Outsourcing—Some EMS agencies choose to perform surveys internally, hoping to keep costs down and maintain control; however, outsourcing telephone interviews is one of the most efficient and effective ways to perform such surveys and receive feedback data. For one, it helps mitigate the time involved to perform the interview process. Using a third party allows the agency to focus on what it does best—EMS response and clinical care—and prevents potential bias claims.
Paramedics Plus commissioned the Baldrige Group, a performance consulting firm, to conduct its patient experience phone surveys. Third-party companies such as this specialize in conducting surveys and have experience and insight into how to achieve the desired return rates.
The Baldrige Group is responsible for conducting enough interviews to meet the required sample size, and Paramedics Plus only pays for completed surveys. Now the exact sample size number desired is received each month—a 100% return rate—which provides confidence that the data collected is valid and representative of the patients receiving care.
Survey feedback data is provided as top-line and segmented web reports in areas such as patient demographics, zip code and shift, allowing leaders to identify variations in performance.
Agencies can also benefit from the aggregate data third-party companies can access. For example, EMS agencies can benchmark their performance against results from systems of similar size.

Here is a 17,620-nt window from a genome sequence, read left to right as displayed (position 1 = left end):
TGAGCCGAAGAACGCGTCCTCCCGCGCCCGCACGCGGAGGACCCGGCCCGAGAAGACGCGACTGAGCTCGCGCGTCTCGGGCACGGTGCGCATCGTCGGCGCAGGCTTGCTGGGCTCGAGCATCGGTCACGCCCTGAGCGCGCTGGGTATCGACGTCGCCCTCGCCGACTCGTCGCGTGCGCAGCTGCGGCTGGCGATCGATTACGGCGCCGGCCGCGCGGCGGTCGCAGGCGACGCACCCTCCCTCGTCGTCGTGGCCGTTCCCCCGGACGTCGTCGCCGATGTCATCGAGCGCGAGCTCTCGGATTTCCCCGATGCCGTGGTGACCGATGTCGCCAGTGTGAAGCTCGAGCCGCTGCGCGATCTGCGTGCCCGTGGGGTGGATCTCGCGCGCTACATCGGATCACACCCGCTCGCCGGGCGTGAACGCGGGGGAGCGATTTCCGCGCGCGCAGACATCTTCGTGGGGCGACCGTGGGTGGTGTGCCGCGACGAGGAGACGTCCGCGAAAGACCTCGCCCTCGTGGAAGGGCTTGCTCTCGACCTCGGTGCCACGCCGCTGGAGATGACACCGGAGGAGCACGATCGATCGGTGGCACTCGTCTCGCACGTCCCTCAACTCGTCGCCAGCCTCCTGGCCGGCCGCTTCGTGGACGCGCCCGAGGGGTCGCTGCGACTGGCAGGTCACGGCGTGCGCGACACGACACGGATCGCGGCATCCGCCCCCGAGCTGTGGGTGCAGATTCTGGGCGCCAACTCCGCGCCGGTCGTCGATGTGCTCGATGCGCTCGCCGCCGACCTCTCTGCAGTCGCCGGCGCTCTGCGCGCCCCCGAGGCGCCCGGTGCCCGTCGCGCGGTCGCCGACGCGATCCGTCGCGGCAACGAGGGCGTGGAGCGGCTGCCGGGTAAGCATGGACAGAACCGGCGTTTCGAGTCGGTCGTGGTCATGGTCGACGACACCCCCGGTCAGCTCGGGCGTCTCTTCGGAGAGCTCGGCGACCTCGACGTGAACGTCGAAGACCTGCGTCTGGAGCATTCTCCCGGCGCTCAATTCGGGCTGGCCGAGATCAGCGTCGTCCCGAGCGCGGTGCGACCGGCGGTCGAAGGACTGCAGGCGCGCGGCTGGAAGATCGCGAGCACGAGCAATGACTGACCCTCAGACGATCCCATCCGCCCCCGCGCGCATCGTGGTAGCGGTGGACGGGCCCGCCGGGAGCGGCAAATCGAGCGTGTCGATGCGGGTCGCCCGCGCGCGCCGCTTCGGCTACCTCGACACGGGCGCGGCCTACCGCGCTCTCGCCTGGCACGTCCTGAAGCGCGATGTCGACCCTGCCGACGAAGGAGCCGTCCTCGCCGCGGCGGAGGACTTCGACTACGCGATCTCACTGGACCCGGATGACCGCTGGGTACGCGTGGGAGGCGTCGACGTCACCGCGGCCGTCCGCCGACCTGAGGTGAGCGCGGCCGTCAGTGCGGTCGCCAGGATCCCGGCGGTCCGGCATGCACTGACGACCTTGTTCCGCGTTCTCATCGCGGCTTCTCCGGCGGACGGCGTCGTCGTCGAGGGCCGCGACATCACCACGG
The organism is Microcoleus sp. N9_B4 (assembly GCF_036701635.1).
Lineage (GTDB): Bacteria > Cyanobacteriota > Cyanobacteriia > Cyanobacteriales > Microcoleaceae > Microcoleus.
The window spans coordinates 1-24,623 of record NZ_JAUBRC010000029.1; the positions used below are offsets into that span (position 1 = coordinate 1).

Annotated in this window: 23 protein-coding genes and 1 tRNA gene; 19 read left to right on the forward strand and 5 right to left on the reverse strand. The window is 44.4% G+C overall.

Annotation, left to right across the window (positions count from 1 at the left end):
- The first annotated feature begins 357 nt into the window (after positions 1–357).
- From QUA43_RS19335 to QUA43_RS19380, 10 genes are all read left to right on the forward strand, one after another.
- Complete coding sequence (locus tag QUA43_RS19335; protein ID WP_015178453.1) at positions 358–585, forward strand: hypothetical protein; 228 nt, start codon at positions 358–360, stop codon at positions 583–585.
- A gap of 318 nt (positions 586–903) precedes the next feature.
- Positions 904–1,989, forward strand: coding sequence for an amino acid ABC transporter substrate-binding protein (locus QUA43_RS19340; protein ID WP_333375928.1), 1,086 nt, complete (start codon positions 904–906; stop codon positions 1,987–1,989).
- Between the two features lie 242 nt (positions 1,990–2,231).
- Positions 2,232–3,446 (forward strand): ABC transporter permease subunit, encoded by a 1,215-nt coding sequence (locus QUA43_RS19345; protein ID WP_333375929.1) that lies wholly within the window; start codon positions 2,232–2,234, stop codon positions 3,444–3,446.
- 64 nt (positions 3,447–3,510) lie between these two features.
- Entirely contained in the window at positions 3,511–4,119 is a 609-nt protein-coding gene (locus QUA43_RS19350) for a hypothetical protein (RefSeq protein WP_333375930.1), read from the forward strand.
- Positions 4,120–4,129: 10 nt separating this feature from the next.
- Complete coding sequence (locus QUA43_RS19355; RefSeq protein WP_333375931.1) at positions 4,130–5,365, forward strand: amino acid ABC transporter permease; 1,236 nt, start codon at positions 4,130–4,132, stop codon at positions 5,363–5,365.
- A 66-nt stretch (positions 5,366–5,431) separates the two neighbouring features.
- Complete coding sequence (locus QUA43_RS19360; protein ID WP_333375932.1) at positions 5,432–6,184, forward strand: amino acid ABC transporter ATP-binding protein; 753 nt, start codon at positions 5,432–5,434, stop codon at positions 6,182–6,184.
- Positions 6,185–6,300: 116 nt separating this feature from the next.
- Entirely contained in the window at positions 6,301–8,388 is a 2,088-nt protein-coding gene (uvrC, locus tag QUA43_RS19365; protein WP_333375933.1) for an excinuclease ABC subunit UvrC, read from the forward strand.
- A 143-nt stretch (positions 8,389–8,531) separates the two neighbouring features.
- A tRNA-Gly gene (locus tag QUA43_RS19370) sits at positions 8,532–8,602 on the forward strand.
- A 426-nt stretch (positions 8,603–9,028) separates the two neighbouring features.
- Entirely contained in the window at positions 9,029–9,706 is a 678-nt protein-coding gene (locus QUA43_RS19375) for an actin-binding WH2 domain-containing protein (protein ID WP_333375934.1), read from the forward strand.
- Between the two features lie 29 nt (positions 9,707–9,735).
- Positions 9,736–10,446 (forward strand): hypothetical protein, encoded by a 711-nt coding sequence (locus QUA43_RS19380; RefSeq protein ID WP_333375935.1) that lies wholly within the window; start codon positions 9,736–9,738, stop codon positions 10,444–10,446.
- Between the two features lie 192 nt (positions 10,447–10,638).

Using the Results
Feedback is useless unless an EMS agency has a strategy to use it to improve patient care and experience.
Paramedics Plus has been using patient experience feedback in its strategic planning process for years, and it recently increased its emphasis in this area. As a result the company has high satisfaction scores in its five operations and now focuses on “top-box” performance. For example, Sunstar Paramedics in Pinellas County, Fla. (a Paramedics Plus operation), saw a rise in patient satisfaction from 91% in 2015 to almost 97% in 2016. So far in 2017, the patient satisfaction rate is 99%. Figure 1 depicts patient satisfaction rates for Paramedics Plus’ five operations in 2016.
This didn’t happen by accident. It took strategic planning to determine the goals and how to achieve them.
Set a goal—Typically EMS agency leaders will look at achieving patient satisfaction, often defined as any patient who selects agree or strongly agree or good or very good in their responses (depending on the scale used).
This is a good goal; however, once an agency achieves high scores in this area, it should then challenge personnel to achieve patient loyalty—often defined as the “top box” (strongly agree or very good).